Suddenly sisters

Zoe Frankel went off to Camp Tawonga last summer thinking she would make new friends and spend some quality time in nature. The 13-year-old seventh-grader at Brandeis Hillel Day School did all that and then some.

But one of those new camp friends did something extraordinary: She became the link to a half-sister Zoe didn’t even know she had.

Give credit to Remy Alexander, who has the devil-may-care giddiness of a teenager but the perceptiveness of an 80-year-old sage.

Zoe and Remy were on a hike together in the Yosemite Valley, where as Remy put it, “We were going up to this place, and Zoe was telling me her life story.” Zoe’s “life story” included having a “donor dad,” whom she knew nothing about.

Soon after that, Remy got a message from Alana Godner-Abravanel. Remy and Alana, 12, both of Albany, have been nearly inseparable since they attended preschool together at the Berkeley Richmond Jewish Community Center.

The message got Remy’s brain stirring: Her new friend and her old friend had quite a few things in common — especially their coloring. From head to toe, they seemed to have been dipped in the same bucket of paint. Their hair is the same shade of sandy blonde, and their light blue eyes are a near match. They also have identical mouths and skin tones.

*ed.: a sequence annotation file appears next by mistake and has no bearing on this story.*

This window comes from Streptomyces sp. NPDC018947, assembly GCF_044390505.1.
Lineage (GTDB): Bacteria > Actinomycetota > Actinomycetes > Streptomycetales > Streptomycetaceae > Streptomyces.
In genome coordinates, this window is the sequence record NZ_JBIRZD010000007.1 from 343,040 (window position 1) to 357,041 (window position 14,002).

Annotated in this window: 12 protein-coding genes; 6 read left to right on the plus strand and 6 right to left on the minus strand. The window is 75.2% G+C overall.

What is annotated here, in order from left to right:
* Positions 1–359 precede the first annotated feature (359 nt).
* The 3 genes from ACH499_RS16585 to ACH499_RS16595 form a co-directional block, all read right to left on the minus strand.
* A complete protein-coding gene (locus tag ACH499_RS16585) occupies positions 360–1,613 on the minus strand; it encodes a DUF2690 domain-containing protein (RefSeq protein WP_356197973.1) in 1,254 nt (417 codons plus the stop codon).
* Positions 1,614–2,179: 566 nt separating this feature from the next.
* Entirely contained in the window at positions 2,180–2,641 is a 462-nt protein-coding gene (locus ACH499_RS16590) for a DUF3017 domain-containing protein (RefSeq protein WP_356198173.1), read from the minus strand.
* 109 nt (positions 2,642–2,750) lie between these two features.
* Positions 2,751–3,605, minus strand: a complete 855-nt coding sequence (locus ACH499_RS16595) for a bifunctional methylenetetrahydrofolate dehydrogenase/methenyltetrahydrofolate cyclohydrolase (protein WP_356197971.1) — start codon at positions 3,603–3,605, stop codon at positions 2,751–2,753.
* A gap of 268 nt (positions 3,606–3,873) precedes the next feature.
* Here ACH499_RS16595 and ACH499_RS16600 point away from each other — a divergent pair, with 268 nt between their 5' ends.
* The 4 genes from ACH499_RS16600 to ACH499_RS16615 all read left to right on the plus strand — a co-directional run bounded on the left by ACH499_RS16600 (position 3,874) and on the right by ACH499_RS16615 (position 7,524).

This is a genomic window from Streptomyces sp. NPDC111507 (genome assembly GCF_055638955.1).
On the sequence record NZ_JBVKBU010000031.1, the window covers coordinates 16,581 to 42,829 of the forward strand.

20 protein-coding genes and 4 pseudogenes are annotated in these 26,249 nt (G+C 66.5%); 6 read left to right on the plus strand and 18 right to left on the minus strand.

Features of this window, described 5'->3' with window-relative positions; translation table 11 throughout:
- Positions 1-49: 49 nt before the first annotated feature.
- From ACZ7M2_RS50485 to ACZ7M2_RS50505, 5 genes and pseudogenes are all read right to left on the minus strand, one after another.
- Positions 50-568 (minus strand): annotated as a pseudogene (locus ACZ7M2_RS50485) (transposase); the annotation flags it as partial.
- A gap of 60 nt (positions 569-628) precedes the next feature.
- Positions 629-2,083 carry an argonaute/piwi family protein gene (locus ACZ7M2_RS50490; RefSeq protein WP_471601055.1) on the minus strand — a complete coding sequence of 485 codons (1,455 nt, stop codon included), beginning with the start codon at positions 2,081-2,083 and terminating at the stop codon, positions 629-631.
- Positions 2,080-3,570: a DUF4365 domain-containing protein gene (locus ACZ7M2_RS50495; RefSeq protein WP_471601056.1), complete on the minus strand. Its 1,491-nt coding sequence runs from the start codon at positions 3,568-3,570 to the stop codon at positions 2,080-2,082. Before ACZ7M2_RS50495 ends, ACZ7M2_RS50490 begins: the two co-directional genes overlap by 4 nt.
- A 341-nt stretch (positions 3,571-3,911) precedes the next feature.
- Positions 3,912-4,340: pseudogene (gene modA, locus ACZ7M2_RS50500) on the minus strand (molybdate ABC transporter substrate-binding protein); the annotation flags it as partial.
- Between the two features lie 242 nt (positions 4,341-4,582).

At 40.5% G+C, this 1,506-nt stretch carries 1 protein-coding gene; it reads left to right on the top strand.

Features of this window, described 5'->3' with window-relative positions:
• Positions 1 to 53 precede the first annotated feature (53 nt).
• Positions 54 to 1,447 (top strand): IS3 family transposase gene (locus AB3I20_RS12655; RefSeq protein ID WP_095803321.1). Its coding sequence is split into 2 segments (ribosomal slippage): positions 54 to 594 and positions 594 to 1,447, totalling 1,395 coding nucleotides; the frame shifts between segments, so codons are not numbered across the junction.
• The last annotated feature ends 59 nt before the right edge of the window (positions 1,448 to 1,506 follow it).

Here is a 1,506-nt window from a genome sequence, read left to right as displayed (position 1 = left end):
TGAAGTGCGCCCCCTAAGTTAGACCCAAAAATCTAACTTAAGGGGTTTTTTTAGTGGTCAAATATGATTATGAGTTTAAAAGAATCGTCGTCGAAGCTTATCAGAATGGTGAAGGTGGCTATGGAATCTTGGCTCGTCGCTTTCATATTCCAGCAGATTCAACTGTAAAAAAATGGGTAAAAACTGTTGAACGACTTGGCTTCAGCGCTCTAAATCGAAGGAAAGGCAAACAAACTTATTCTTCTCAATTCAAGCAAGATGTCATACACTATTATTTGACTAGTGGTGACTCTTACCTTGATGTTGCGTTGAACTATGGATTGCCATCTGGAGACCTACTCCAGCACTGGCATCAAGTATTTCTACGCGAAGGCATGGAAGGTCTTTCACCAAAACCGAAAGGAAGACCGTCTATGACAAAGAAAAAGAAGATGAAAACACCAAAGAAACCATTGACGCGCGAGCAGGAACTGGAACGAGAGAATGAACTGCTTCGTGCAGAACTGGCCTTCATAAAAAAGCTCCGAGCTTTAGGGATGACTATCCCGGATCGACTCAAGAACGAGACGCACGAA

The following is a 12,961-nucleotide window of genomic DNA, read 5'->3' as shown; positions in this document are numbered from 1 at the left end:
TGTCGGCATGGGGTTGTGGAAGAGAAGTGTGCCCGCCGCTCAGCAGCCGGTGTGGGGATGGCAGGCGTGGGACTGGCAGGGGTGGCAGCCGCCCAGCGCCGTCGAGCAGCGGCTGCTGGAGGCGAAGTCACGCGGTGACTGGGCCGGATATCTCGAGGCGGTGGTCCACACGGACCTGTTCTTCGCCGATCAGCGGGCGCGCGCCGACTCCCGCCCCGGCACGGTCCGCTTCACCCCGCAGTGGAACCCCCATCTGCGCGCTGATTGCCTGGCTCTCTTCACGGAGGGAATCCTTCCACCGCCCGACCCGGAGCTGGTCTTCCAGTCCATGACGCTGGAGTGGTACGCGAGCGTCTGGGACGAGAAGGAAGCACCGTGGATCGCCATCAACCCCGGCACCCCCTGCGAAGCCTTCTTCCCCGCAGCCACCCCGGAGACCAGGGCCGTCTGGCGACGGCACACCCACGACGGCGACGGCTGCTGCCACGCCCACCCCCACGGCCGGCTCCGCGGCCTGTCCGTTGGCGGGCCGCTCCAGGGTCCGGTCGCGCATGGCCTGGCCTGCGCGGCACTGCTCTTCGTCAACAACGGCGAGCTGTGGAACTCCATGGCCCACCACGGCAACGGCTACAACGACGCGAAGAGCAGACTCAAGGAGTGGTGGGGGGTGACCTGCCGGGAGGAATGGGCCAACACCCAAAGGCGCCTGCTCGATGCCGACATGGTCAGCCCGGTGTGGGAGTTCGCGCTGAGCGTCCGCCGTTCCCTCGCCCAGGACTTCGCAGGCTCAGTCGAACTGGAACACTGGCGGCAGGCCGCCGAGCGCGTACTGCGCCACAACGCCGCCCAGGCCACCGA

The similarities went beyond just physical traits. Zoe was gutsy and adventurous. Alana was too.

Remy told Zoe, “You remind me of my friend Alana.” And with that, Remy had one of those light-bulb moments: Alana has a donor dad, too.

Could it be?

Perhaps, but it was too late for Remy to do more genetic sleuthing. Camp was over and Remy and Zoe had to part ways. As they said their goodbyes, Remy asked Zoe for her number. As Zoe began writing the San Francisco area code, Remy said, “No! Your donor number!”

Zoe knew her donor number — donor kids commonly do. She, especially, had taken interest in her birth father.

Zoe’s mother, Susan Frankel, used an anonymous donor from a Bay Area sperm bank to get pregnant. Zoe — an only child — has known this since she was young.

And in the past few years, she has asked a lot of questions, both about her donor, and whether she could have any half-siblings from the same donor.

“I had explained to her early on about her origins, and she’s always been curious,” Frankel said, who signed up on several Web sites, such as donorsiblingregistry.com, that have sprung up due to the relatively recent phenomenon of women using anonymous donors to get pregnant.

“Basically it was her interest that propelled me.” But they had heard nothing in the two years since she registered.

A horrible cold accompanied Remy home from camp, but nothing was going to keep her from sharing her hunch with Alana.

Remy was about to burst with the news. She bounded off the Tawonga bus, practically demanding that her mother take her to Alana’s house immediately. They did stop home briefly — for a quick shower — but then they went to Alana’s, her mother listening in disbelief as Remy told her about Zoe.

There was a new baby at Alana’s house, and at first, Remy was distracted by him. But then, after a few minutes, she dropped the bomb: “Alana, I think I found your half-sister.”